Generally speaking, companies seeking to raise capital through the sale of securities must either register the securities offering with the SEC or rely on an exemption from registration. Rule 506 of Regulation D is the most commonly used exemption; it permits the sale of an unlimited dollar amount of securities to an unlimited number of “accredited investors” and up to 35 non-accredited investors without federal Securities Act registration, provided the requirements of the rule are satisfied.
In April 2012, Congress passed the Jumpstart Our Business Startups Act (the “JOBS Act”). At the time, most commentators believed that the JOBS Act would create tremendous new opportunities for emerging growth businesses.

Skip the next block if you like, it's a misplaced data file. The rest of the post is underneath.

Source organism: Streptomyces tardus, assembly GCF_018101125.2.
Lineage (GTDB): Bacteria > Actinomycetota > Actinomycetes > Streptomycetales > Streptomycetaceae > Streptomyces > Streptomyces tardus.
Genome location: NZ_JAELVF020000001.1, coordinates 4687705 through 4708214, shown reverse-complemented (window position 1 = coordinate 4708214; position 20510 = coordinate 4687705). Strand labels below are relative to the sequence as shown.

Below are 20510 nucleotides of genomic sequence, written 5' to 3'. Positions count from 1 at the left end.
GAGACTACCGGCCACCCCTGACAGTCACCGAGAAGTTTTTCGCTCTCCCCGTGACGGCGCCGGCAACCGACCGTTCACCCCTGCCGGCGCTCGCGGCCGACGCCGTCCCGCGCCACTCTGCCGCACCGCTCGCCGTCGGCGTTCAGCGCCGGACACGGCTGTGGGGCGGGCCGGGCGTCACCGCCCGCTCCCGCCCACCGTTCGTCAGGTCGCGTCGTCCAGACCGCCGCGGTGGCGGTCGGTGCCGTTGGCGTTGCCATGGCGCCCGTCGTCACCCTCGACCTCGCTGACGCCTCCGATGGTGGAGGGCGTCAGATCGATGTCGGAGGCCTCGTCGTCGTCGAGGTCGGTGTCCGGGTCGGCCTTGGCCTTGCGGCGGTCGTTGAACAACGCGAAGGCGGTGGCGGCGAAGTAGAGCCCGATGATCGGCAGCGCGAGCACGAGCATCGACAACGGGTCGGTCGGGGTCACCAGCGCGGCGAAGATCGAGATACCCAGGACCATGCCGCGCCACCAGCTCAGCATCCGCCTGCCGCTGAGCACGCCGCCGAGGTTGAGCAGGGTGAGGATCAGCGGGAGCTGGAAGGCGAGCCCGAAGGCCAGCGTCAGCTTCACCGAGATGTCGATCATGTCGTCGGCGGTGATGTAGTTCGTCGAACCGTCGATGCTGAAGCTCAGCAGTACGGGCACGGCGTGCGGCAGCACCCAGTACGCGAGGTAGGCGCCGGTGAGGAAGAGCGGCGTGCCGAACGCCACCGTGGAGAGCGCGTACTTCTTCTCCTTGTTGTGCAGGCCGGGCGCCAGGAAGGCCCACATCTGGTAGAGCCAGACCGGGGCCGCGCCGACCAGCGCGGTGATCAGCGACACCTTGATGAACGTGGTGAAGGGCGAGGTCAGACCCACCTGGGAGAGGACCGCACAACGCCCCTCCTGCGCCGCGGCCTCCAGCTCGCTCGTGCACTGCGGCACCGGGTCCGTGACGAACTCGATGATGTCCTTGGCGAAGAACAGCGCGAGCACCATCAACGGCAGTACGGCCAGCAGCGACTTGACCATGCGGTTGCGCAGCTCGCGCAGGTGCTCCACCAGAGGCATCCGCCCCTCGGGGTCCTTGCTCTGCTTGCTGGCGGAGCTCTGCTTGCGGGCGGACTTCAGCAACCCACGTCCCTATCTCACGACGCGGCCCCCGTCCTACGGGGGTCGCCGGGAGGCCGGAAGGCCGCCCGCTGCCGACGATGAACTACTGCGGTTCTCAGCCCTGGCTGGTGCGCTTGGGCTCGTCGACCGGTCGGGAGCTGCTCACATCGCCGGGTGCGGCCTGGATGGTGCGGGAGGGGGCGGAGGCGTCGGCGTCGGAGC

On July 10, 2013, the SEC adopted final rules implementing part of the JOBS Act and relaxing some of the restrictions on offering securities under Rule 506 of Regulation D. These new rules lift the 80-year ban on general solicitation and advertising ofprivate offerings of securities under Rule 506 of Regulation D. However, the ban is only lifted on Rule 506 offerings if: (1) sales of the securities are limited to accredited investors; and (2) an issuer takes reasonable steps to verify that all purchasers of the securities are accredited investors.